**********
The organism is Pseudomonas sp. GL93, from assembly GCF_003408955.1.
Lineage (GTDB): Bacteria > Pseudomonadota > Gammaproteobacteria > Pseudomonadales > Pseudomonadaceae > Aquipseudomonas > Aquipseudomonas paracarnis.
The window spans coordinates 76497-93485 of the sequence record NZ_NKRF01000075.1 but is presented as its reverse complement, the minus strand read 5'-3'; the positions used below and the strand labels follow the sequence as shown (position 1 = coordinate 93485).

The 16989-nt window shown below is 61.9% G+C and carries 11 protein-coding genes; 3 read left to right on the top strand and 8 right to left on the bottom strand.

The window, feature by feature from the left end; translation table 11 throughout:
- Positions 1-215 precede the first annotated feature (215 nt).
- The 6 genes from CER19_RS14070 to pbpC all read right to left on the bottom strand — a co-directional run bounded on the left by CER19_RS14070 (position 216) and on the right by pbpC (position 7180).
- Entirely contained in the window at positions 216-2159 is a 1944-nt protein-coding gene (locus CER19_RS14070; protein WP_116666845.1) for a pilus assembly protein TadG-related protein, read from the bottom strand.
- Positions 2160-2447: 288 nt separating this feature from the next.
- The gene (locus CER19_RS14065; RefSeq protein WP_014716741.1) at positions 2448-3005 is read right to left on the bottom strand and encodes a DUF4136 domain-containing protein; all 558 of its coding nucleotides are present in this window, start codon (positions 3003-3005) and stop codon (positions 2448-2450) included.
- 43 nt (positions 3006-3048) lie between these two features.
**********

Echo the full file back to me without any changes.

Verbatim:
The organism is Pseudomonas sp. GL93, from assembly GCF_003408955.1.
Lineage (GTDB): Bacteria > Pseudomonadota > Gammaproteobacteria > Pseudomonadales > Pseudomonadaceae > Aquipseudomonas > Aquipseudomonas paracarnis.
The window spans coordinates 76497-93485 of the sequence record NZ_NKRF01000075.1 but is presented as its reverse complement, the minus strand read 5'-3'; the positions used below and the strand labels follow the sequence as shown (position 1 = coordinate 93485).

The 16989-nt window shown below is 61.9% G+C and carries 11 protein-coding genes; 3 read left to right on the top strand and 8 right to left on the bottom strand.

The window, feature by feature from the left end; translation table 11 throughout:
- Positions 1-215 precede the first annotated feature (215 nt).
- The 6 genes from CER19_RS14070 to pbpC all read right to left on the bottom strand — a co-directional run bounded on the left by CER19_RS14070 (position 216) and on the right by pbpC (position 7180).
- Entirely contained in the window at positions 216-2159 is a 1944-nt protein-coding gene (locus CER19_RS14070; protein WP_116666845.1) for a pilus assembly protein TadG-related protein, read from the bottom strand.
- Positions 2160-2447: 288 nt separating this feature from the next.
- The gene (locus CER19_RS14065; RefSeq protein WP_014716741.1) at positions 2448-3005 is read right to left on the bottom strand and encodes a DUF4136 domain-containing protein; all 558 of its coding nucleotides are present in this window, start codon (positions 3003-3005) and stop codon (positions 2448-2450) included.
- 43 nt (positions 3006-3048) lie between these two features.